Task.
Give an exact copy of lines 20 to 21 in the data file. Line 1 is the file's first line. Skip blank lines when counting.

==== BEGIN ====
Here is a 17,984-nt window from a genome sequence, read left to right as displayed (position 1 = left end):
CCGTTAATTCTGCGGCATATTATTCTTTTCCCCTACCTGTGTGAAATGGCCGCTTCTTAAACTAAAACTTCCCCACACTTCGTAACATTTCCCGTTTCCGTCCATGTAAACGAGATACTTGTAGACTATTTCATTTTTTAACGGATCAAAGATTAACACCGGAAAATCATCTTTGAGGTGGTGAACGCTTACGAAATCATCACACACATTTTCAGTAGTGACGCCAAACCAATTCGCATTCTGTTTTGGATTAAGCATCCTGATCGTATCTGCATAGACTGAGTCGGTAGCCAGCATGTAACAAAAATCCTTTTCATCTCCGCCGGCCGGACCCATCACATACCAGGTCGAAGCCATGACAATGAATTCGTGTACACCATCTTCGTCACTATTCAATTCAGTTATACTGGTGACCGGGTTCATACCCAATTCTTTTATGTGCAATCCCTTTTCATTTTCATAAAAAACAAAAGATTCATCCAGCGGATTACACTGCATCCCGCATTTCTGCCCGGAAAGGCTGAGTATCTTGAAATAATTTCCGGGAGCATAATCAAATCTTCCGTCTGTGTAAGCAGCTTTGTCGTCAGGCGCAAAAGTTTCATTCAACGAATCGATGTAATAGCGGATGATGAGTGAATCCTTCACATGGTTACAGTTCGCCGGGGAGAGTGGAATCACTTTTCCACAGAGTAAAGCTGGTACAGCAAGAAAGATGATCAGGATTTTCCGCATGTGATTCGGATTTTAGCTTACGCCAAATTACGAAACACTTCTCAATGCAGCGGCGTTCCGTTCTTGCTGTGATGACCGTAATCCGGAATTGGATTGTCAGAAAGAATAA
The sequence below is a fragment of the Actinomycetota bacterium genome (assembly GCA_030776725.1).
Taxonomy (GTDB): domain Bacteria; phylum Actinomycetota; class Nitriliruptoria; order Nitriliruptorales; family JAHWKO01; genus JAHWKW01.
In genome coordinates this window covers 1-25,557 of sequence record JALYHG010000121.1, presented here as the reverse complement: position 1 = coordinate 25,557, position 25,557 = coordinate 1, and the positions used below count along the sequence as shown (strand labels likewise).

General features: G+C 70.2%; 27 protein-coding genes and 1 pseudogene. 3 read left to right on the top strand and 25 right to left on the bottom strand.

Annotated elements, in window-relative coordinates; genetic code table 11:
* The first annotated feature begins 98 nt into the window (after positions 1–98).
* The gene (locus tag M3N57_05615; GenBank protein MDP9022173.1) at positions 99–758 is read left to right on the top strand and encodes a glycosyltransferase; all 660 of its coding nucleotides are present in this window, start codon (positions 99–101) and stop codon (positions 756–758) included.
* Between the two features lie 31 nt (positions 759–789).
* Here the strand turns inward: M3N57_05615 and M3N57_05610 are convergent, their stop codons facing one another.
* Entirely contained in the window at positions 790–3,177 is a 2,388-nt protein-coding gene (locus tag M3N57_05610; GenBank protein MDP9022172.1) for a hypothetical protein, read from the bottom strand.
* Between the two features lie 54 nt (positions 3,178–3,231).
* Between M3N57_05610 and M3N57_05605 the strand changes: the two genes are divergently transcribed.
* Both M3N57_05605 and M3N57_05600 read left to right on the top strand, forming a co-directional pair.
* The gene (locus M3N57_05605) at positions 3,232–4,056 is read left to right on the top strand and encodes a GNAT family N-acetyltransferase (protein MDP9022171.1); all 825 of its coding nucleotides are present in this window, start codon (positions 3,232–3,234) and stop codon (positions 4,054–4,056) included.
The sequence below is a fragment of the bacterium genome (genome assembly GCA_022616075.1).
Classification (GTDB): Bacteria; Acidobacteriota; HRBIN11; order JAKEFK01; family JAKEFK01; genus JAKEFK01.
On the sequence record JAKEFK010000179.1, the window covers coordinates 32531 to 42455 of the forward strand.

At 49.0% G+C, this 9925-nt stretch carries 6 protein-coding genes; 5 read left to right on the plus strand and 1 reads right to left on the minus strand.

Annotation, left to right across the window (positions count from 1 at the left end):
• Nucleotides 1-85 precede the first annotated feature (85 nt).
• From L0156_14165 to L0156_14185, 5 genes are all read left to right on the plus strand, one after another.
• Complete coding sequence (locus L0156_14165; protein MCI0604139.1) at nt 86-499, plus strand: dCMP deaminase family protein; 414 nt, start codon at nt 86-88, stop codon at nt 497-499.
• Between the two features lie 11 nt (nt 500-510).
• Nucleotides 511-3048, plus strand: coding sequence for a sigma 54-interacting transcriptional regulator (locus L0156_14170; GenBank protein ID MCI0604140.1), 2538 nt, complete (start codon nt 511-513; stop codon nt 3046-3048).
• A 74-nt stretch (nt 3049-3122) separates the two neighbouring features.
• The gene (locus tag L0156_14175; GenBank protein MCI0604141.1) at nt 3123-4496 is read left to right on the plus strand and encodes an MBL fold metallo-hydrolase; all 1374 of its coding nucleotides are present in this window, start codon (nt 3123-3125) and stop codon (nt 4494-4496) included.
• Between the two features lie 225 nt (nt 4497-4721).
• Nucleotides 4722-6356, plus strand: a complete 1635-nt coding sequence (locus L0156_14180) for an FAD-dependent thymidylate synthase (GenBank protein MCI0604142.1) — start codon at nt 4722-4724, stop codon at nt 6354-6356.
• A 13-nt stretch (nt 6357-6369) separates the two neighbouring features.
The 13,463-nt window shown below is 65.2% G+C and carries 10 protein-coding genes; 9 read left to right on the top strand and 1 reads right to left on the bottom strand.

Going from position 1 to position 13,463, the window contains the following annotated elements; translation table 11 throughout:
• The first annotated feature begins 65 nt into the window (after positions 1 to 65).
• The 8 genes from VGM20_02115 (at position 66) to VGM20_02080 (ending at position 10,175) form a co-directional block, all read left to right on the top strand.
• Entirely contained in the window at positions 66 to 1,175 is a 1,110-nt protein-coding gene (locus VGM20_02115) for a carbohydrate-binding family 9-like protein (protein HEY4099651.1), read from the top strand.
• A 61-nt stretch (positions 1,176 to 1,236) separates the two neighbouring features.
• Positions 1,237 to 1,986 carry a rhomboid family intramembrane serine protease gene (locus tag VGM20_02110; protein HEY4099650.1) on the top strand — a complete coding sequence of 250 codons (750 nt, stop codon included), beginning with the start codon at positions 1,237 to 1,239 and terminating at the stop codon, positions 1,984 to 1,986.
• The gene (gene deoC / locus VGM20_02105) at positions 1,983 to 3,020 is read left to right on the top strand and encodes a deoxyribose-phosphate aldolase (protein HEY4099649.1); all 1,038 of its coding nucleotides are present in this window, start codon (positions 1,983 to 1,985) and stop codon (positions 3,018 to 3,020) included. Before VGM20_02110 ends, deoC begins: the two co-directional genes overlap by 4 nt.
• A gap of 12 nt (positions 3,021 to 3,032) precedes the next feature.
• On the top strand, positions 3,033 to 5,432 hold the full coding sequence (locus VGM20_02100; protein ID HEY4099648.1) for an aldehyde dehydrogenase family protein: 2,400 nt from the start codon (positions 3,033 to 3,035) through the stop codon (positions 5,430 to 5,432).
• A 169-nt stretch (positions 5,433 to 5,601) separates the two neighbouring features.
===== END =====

At 49.0% G+C, this 9925-nt stretch carries 6 protein-coding genes; 5 read left to right on the plus strand and 1 reads right to left on the minus strand.

Annotation, left to right across the window (positions count from 1 at the left end):